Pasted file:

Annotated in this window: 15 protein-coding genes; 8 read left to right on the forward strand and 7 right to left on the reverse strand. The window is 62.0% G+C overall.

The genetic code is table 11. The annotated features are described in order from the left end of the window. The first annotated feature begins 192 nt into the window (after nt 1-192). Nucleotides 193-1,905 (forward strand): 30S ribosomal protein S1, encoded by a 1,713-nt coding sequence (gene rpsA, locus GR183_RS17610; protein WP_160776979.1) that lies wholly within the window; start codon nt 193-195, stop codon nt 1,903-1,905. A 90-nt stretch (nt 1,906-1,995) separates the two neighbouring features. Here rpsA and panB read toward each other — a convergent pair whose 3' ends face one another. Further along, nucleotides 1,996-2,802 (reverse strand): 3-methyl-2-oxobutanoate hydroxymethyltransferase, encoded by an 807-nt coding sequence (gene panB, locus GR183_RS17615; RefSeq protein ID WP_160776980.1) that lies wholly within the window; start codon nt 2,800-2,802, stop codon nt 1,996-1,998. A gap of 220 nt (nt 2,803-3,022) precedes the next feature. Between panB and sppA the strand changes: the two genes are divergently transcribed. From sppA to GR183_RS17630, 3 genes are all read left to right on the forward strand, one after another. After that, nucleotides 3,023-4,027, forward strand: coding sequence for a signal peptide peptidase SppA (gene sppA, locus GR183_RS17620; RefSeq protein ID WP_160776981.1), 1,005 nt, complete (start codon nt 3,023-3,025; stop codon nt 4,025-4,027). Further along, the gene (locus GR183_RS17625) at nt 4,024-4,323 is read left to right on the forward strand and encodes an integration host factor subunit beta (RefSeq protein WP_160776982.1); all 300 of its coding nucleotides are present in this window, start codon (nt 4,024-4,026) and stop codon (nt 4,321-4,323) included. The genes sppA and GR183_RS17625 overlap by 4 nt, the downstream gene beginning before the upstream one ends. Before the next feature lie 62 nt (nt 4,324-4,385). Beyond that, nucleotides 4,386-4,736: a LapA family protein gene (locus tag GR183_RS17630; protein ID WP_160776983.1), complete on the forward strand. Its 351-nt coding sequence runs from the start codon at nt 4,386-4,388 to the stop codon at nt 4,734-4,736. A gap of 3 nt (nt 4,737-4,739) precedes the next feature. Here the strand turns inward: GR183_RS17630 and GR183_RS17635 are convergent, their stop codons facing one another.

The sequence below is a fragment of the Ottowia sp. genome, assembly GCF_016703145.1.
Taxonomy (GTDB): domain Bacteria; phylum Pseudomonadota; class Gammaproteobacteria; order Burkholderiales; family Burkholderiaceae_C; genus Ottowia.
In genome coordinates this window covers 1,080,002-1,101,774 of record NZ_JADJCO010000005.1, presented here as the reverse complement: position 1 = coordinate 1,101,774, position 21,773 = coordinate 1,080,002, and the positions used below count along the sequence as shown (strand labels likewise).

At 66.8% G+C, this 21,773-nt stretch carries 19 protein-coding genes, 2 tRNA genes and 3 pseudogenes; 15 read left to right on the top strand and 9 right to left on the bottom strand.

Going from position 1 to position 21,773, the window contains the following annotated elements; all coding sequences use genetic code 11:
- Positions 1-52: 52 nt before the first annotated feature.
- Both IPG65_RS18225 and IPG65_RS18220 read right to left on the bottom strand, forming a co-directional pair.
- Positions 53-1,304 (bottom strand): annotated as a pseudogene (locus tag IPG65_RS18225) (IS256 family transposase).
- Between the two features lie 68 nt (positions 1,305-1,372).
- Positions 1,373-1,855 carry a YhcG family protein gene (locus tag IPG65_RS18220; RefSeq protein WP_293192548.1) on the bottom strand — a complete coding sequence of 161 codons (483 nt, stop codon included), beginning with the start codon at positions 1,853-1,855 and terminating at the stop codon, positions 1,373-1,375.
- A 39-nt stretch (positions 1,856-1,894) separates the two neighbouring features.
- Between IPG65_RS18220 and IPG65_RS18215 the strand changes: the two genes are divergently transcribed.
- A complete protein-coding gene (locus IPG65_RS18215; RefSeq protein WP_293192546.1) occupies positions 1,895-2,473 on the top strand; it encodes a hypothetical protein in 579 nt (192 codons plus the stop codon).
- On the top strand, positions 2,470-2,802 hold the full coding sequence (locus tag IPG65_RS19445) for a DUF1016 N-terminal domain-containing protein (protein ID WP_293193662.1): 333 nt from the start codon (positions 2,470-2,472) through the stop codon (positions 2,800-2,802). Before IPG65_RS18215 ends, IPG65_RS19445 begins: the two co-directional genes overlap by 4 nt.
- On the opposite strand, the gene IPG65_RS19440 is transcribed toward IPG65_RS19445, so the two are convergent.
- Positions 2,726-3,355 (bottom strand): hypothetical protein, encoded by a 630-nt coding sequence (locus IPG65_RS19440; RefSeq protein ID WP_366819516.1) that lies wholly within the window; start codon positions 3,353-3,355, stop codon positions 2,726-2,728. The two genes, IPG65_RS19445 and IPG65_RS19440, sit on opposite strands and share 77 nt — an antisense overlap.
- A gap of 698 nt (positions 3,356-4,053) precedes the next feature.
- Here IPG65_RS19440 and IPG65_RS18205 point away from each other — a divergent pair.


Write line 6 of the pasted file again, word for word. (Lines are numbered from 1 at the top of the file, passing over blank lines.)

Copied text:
At 66.8% G+C, this 21,773-nt stretch carries 19 protein-coding genes, 2 tRNA genes and 3 pseudogenes; 15 read left to right on the top strand and 9 right to left on the bottom strand.